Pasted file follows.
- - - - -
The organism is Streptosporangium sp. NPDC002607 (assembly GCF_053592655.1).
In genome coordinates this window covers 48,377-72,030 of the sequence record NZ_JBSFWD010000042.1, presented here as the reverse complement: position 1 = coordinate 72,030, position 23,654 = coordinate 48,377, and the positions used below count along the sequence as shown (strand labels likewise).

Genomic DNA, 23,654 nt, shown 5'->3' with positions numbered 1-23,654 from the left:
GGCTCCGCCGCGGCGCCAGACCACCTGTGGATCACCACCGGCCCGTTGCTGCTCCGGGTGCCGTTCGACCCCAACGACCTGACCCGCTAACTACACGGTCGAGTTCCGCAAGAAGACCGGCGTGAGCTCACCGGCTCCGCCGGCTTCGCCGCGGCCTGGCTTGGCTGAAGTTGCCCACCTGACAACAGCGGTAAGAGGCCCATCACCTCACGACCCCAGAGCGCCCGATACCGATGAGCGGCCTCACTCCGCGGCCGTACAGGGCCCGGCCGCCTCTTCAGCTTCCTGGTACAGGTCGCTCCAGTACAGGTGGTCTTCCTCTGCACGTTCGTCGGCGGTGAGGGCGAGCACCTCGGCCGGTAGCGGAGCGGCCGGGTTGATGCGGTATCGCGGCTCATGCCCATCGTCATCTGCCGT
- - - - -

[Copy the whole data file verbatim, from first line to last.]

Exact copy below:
The organism is Streptosporangium sp. NPDC002607 (assembly GCF_053592655.1).
In genome coordinates this window covers 48,377-72,030 of the sequence record NZ_JBSFWD010000042.1, presented here as the reverse complement: position 1 = coordinate 72,030, position 23,654 = coordinate 48,377, and the positions used below count along the sequence as shown (strand labels likewise).

Genomic DNA, 23,654 nt, shown 5'->3' with positions numbered 1-23,654 from the left:
GGCTCCGCCGCGGCGCCAGACCACCTGTGGATCACCACCGGCCCGTTGCTGCTCCGGGTGCCGTTCGACCCCAACGACCTGACCCGCTAACTACACGGTCGAGTTCCGCAAGAAGACCGGCGTGAGCTCACCGGCTCCGCCGGCTTCGCCGCGGCCTGGCTTGGCTGAAGTTGCCCACCTGACAACAGCGGTAAGAGGCCCATCACCTCACGACCCCAGAGCGCCCGATACCGATGAGCGGCCTCACTCCGCGGCCGTACAGGGCCCGGCCGCCTCTTCAGCTTCCTGGTACAGGTCGCTCCAGTACAGGTGGTCTTCCTCTGCACGTTCGTCGGCGGTGAGGGCGAGCACCTCGGCCGGTAGCGGAGCGGCCGGGTTGATGCGGTATCGCGGCTCATGCCCATCGTCATCTGCCGT